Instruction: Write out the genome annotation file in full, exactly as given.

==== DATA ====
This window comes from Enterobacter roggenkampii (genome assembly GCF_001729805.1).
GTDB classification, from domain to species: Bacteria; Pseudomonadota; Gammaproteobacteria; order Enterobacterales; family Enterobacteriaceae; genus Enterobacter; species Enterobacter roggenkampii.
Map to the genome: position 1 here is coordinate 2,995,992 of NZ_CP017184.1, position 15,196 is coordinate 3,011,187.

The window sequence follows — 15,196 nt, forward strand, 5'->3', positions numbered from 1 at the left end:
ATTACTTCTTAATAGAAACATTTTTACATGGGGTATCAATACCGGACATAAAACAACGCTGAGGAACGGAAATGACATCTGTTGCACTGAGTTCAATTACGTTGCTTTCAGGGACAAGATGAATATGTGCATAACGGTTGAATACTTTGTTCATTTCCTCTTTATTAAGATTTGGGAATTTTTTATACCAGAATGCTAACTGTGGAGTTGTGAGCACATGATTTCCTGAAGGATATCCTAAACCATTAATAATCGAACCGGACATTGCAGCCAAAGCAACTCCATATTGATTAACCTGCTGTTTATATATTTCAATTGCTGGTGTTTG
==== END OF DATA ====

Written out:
This window comes from Enterobacter roggenkampii (genome assembly GCF_001729805.1).
GTDB classification, from domain to species: Bacteria; Pseudomonadota; Gammaproteobacteria; order Enterobacterales; family Enterobacteriaceae; genus Enterobacter; species Enterobacter roggenkampii.
Map to the genome: position 1 here is coordinate 2,995,992 of NZ_CP017184.1, position 15,196 is coordinate 3,011,187.

The window sequence follows — 15,196 nt, forward strand, 5'->3', positions numbered from 1 at the left end:
ATTACTTCTTAATAGAAACATTTTTACATGGGGTATCAATACCGGACATAAAACAACGCTGAGGAACGGAAATGACATCTGTTGCACTGAGTTCAATTACGTTGCTTTCAGGGACAAGATGAATATGTGCATAACGGTTGAATACTTTGTTCATTTCCTCTTTATTAAGATTTGGGAATTTTTTATACCAGAATGCTAACTGTGGAGTTGTGAGCACATGATTTCCTGAAGGATATCCTAAACCATTAATAATCGAACCGGACATTGCAGCCAAAGCAACTCCATATTGATTAACCTGCTGTTTATATATTTCAATTGCTGGTGTTTG